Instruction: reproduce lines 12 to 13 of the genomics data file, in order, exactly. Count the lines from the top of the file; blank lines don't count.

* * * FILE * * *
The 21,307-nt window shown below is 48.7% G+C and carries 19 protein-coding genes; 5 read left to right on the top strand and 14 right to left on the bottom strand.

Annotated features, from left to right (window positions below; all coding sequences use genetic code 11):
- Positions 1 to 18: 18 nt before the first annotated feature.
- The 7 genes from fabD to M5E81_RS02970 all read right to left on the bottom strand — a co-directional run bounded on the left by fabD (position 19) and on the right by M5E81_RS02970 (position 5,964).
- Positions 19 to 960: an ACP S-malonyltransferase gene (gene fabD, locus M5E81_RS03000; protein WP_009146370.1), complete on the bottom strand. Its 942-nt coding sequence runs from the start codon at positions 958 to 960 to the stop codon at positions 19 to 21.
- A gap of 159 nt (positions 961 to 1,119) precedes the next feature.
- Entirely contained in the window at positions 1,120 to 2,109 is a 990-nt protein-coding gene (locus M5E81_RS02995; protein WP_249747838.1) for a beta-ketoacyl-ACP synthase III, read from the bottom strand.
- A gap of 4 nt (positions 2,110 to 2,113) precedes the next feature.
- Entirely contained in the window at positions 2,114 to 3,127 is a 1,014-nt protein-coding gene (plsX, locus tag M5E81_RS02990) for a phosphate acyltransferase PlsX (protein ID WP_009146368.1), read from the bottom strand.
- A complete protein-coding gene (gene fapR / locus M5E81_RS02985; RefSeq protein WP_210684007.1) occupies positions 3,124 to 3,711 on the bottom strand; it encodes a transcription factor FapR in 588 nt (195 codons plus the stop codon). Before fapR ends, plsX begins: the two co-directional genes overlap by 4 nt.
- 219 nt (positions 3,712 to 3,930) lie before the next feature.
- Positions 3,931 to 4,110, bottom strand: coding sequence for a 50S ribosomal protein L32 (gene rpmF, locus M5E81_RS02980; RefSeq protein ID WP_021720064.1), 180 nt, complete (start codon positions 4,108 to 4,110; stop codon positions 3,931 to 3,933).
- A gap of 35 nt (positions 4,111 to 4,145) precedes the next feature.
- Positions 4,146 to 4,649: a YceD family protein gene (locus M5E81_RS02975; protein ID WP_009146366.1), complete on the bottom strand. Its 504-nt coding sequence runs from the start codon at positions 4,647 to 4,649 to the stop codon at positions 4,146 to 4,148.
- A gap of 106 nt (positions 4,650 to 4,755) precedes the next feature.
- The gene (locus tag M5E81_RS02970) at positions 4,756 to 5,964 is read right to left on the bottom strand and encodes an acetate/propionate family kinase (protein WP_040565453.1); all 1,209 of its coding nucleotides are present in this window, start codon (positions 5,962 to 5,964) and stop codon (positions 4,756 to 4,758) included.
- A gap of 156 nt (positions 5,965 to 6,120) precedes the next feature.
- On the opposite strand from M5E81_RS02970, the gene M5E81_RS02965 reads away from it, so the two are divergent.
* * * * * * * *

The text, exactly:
- Positions 3,931 to 4,110, bottom strand: coding sequence for a 50S ribosomal protein L32 (gene rpmF, locus M5E81_RS02980; RefSeq protein ID WP_021720064.1), 180 nt, complete (start codon positions 4,108 to 4,110; stop codon positions 3,931 to 3,933).
- A gap of 35 nt (positions 4,111 to 4,145) precedes the next feature.